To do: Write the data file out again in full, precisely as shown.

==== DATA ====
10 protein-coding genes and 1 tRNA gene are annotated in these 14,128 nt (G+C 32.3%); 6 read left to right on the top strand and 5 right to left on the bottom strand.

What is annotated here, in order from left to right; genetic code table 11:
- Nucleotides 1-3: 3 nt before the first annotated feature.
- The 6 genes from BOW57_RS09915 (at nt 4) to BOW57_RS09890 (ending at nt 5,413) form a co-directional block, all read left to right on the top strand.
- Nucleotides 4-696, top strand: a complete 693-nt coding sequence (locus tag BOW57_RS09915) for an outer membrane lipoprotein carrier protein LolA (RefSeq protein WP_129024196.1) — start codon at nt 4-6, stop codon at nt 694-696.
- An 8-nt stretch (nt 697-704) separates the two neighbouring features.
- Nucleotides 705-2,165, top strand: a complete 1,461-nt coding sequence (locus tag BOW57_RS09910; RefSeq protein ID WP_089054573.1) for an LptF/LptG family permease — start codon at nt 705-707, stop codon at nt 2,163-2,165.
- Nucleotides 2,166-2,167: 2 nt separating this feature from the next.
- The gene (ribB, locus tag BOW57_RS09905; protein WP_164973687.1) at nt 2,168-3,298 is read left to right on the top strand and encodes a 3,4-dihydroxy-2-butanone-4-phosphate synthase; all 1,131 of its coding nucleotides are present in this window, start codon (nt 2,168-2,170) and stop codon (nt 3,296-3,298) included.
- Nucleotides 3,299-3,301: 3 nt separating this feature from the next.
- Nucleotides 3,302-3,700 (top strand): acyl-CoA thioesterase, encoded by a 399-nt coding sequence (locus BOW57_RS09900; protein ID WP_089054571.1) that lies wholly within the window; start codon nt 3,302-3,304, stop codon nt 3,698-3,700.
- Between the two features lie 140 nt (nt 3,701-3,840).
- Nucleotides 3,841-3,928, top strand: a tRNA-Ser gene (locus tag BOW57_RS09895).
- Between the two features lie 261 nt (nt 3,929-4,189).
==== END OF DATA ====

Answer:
10 protein-coding genes and 1 tRNA gene are annotated in these 14,128 nt (G+C 32.3%); 6 read left to right on the top strand and 5 right to left on the bottom strand.

What is annotated here, in order from left to right; genetic code table 11:
- Nucleotides 1-3: 3 nt before the first annotated feature.
- The 6 genes from BOW57_RS09915 (at nt 4) to BOW57_RS09890 (ending at nt 5,413) form a co-directional block, all read left to right on the top strand.
- Nucleotides 4-696, top strand: a complete 693-nt coding sequence (locus tag BOW57_RS09915) for an outer membrane lipoprotein carrier protein LolA (RefSeq protein WP_129024196.1) — start codon at nt 4-6, stop codon at nt 694-696.
- An 8-nt stretch (nt 697-704) separates the two neighbouring features.
- Nucleotides 705-2,165, top strand: a complete 1,461-nt coding sequence (locus tag BOW57_RS09910; RefSeq protein ID WP_089054573.1) for an LptF/LptG family permease — start codon at nt 705-707, stop codon at nt 2,163-2,165.
- Nucleotides 2,166-2,167: 2 nt separating this feature from the next.
- The gene (ribB, locus tag BOW57_RS09905; protein WP_164973687.1) at nt 2,168-3,298 is read left to right on the top strand and encodes a 3,4-dihydroxy-2-butanone-4-phosphate synthase; all 1,131 of its coding nucleotides are present in this window, start codon (nt 2,168-2,170) and stop codon (nt 3,296-3,298) included.
- Nucleotides 3,299-3,301: 3 nt separating this feature from the next.
- Nucleotides 3,302-3,700 (top strand): acyl-CoA thioesterase, encoded by a 399-nt coding sequence (locus BOW57_RS09900; protein ID WP_089054571.1) that lies wholly within the window; start codon nt 3,302-3,304, stop codon nt 3,698-3,700.
- Between the two features lie 140 nt (nt 3,701-3,840).
- Nucleotides 3,841-3,928, top strand: a tRNA-Ser gene (locus tag BOW57_RS09895).
- Between the two features lie 261 nt (nt 3,929-4,189).